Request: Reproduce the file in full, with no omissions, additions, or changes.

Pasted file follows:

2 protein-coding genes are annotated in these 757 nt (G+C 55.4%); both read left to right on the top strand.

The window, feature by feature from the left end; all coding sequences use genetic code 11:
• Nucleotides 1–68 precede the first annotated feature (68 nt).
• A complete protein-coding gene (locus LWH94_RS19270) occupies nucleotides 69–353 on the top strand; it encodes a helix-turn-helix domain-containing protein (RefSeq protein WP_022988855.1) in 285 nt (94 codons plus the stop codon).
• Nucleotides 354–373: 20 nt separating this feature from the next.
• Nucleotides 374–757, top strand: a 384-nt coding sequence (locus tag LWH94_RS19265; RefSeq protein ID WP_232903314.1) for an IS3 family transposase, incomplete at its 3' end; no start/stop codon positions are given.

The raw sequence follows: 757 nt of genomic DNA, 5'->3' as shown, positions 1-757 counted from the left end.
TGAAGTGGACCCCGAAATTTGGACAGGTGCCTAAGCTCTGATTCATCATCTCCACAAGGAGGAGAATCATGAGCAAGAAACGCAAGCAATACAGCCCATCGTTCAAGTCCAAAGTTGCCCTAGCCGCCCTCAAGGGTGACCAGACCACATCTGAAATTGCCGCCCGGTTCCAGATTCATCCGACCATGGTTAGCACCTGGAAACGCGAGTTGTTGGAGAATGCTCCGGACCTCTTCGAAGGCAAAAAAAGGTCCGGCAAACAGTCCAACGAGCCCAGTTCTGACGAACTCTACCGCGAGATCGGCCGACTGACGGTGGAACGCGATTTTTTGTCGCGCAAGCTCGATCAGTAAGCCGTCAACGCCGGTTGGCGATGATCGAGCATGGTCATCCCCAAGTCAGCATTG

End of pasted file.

2 protein-coding genes are annotated in these 757 nt (G+C 55.4%); both read left to right on the top strand.

The window, feature by feature from the left end; all coding sequences use genetic code 11:
• Nucleotides 1–68 precede the first annotated feature (68 nt).
• A complete protein-coding gene (locus LWH94_RS19270) occupies nucleotides 69–353 on the top strand; it encodes a helix-turn-helix domain-containing protein (RefSeq protein WP_022988855.1) in 285 nt (94 codons plus the stop codon).
• Nucleotides 354–373: 20 nt separating this feature from the next.
• Nucleotides 374–757, top strand: a 384-nt coding sequence (locus tag LWH94_RS19265; RefSeq protein ID WP_232903314.1) for an IS3 family transposase, incomplete at its 3' end; no start/stop codon positions are given.

The raw sequence follows: 757 nt of genomic DNA, 5'->3' as shown, positions 1-757 counted from the left end.
TGAAGTGGACCCCGAAATTTGGACAGGTGCCTAAGCTCTGATTCATCATCTCCACAAGGAGGAGAATCATGAGCAAGAAACGCAAGCAATACAGCCCATCGTTCAAGTCCAAAGTTGCCCTAGCCGCCCTCAAGGGTGACCAGACCACATCTGAAATTGCCGCCCGGTTCCAGATTCATCCGACCATGGTTAGCACCTGGAAACGCGAGTTGTTGGAGAATGCTCCGGACCTCTTCGAAGGCAAAAAAAGGTCCGGCAAACAGTCCAACGAGCCCAGTTCTGACGAACTCTACCGCGAGATCGGCCGACTGACGGTGGAACGCGATTTTTTGTCGCGCAAGCTCGATCAGTAAGCCGTCAACGCCGGTTGGCGATGATCGAGCATGGTCATCCCCAAGTCAGCATTG